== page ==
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‘The Seven Year Disappear’ Review: Looking for Mom in All the Wrong Places


The problem with writing a play about absence: How to fill the void? When a performance artist known as Miriam (Cynthia Nixon) vanishes in “The Seven Year Disappear,” a two-hander by Jordan Seavey that opened Monday at the Signature Center, we know only that she is a narcissist who steals the air from any room she enters.

“The Whitney is mine,” she exclaims in the opening scene, after her adult son and manager, Naphtali (Taylor Trensch), informs her that the museum has made some sort of offer to Marina Abramovic. After seven years off the map, when Miriam returns, she has the gall to ask Naphtali whether he will help turn his abandonment into her next piece.

Scenes following Miriam’s reappearance, which occurs on the heels of the 2016 election, are intercut with a reverse chronology of Naphtali’s search for her, which is really a quest to find himself — in a change of careers, a series of sexual liaisons and a lot of hard drugs.

“The Seven Year Disappear” has the ostensible trappings of an art-world satire, and this New Group production, directed by Scott Elliott, appears sleekly designed to deliver one. But satire calls for a more distinct point of view, discernible targets, and a greater measure of specificity and insight. The staging here, with an emphasis on style and high-tech mediation, appears keen to make up for their lack.

A mix of live and recorded footage of the actors is displayed on flat-screen TVs suspended above the slick, black set (by Derek McLane); at times, their faces appear in close-up stills (projections by John Narun) that could be digital ads for Jil Sander. Onstage, the actors are dressed in black-canvas coveralls and combat boots (costumes are by Qween Jean), and intermittently speak into standing mics (sound is by Rob Milburn and Michael Bodeen). The cumulative effect is one of performance-art cosplay, which could be funny if it didn’t seem so earnest.

Humor is intended to come from Seavey’s Oedipal conceit: Though Miriam is nowhere to be found, she’s also everywhere her son looks. Nixon plays the seven other characters Naphtali encounters, including three he has sexual relationships with: his mother’s “ex-lover-slash-manager” (a quasi father figure), a co-worker in Hillary Clinton’s campaign office (Naphtali swaps art for politics) and an Episcopal bishop hosting an orgy.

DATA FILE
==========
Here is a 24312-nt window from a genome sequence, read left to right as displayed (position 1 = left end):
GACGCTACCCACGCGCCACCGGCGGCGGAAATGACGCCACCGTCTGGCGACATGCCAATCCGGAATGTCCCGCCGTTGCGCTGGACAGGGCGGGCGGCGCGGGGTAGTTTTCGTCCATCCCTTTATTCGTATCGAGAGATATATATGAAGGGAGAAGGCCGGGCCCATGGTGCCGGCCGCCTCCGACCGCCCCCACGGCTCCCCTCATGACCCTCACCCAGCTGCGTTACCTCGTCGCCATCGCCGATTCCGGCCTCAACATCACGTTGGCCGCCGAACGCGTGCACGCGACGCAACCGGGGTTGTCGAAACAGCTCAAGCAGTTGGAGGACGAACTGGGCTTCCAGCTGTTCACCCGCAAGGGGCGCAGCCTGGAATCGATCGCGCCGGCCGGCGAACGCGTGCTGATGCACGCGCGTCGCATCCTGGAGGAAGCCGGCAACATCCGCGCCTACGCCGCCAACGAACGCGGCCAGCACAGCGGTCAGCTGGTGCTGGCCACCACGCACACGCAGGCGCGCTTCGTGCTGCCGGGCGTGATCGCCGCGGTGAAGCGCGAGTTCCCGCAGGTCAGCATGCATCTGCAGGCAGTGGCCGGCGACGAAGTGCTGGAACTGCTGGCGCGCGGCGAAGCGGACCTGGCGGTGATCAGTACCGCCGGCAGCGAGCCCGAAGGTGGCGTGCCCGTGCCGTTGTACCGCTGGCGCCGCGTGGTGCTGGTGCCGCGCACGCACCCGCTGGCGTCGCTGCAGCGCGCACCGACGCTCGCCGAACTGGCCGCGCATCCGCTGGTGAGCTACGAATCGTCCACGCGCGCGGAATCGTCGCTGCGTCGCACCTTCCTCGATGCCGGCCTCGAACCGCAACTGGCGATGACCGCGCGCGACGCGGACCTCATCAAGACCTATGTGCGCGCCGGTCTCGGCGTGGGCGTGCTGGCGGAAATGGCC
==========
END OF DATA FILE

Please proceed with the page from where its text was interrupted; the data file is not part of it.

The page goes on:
Nixon, a delicately skilled stage performer, plays each character as a slightly exaggerated persona, like roles an artist might try on to demonstrate that identity is a kind of drag. If there are psychoanalytic underpinnings to this approach, they’re not compellingly explored. The result is two actors operating in uneven registers throughout, with Trensch as the so-called straight man to Nixon’s shuffle of mild caricatures. (The exceptions are mother-son confrontations that Elliott pitches as earplug-worthy shouting matches.)

If Miriam persists as a vacuum at the play’s center (What is her art like? Who is she aside from a bad mother?), so does her son. Equipped with the vocabulary and demeanor of a young gay New Yorker, Naphtali — whose name means “my struggle, my strife” — talks elliptically about politics mostly in service of quips that echo with hindsight about the country’s rightward turn (“Under what circumstances could she possibly lose?” he asks, referring to Clinton). His kinks amount to little more than mild provocations.

“Think about what art really means,” Miriam urges her son, “and why we make it.” It’s a worthwhile command — and a bold one to make in a show that doesn’t manage to summon its own satisfying answers.

The Seven Year Disappear
Through March 31 at the Pershing Square Signature Center, Manhattan; thenewgroup.org. Running time: 1 hour 30 minutes.



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